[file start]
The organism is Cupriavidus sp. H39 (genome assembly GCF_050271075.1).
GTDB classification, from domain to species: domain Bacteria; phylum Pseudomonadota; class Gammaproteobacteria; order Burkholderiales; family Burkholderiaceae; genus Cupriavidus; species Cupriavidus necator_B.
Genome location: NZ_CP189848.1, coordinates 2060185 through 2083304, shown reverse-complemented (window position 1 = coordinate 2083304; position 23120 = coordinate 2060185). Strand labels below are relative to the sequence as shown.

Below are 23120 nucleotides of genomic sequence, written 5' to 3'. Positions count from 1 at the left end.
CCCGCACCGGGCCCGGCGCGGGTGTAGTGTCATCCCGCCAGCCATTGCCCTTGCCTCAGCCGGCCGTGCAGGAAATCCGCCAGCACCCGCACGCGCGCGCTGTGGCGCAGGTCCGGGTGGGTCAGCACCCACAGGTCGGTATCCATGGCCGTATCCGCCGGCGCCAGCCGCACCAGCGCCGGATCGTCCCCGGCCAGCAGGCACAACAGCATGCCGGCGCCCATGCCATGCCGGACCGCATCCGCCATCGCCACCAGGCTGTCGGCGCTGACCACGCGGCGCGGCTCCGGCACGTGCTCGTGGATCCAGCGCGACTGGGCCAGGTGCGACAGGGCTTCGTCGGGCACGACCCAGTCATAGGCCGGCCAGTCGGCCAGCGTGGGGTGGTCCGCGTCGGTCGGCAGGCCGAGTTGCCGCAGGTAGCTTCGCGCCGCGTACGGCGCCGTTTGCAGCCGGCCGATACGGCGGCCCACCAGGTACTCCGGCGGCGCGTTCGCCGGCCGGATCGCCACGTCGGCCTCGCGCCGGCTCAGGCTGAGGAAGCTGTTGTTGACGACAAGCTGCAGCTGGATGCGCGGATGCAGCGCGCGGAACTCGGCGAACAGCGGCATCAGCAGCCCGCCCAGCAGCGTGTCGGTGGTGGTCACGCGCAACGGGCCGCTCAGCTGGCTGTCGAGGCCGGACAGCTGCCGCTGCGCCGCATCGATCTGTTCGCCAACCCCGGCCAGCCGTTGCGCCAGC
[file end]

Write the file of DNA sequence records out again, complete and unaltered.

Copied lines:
The organism is Cupriavidus sp. H39 (genome assembly GCF_050271075.1).
GTDB classification, from domain to species: domain Bacteria; phylum Pseudomonadota; class Gammaproteobacteria; order Burkholderiales; family Burkholderiaceae; genus Cupriavidus; species Cupriavidus necator_B.
Genome location: NZ_CP189848.1, coordinates 2060185 through 2083304, shown reverse-complemented (window position 1 = coordinate 2083304; position 23120 = coordinate 2060185). Strand labels below are relative to the sequence as shown.

Below are 23120 nucleotides of genomic sequence, written 5' to 3'. Positions count from 1 at the left end.
CCCGCACCGGGCCCGGCGCGGGTGTAGTGTCATCCCGCCAGCCATTGCCCTTGCCTCAGCCGGCCGTGCAGGAAATCCGCCAGCACCCGCACGCGCGCGCTGTGGCGCAGGTCCGGGTGGGTCAGCACCCACAGGTCGGTATCCATGGCCGTATCCGCCGGCGCCAGCCGCACCAGCGCCGGATCGTCCCCGGCCAGCAGGCACAACAGCATGCCGGCGCCCATGCCATGCCGGACCGCATCCGCCATCGCCACCAGGCTGTCGGCGCTGACCACGCGGCGCGGCTCCGGCACGTGCTCGTGGATCCAGCGCGACTGGGCCAGGTGCGACAGGGCTTCGTCGGGCACGACCCAGTCATAGGCCGGCCAGTCGGCCAGCGTGGGGTGGTCCGCGTCGGTCGGCAGGCCGAGTTGCCGCAGGTAGCTTCGCGCCGCGTACGGCGCCGTTTGCAGCCGGCCGATACGGCGGCCCACCAGGTACTCCGGCGGCGCGTTCGCCGGCCGGATCGCCACGTCGGCCTCGCGCCGGCTCAGGCTGAGGAAGCTGTTGTTGACGACAAGCTGCAGCTGGATGCGCGGATGCAGCGCGCGGAACTCGGCGAACAGCGGCATCAGCAGCCCGCCCAGCAGCGTGTCGGTGGTGGTCACGCGCAACGGGCCGCTCAGCTGGCTGTCGAGGCCGGACAGCTGCCGCTGCGCCGCATCGATCTGTTCGCCAACCCCGGCCAGCCGTTGCGCCAGC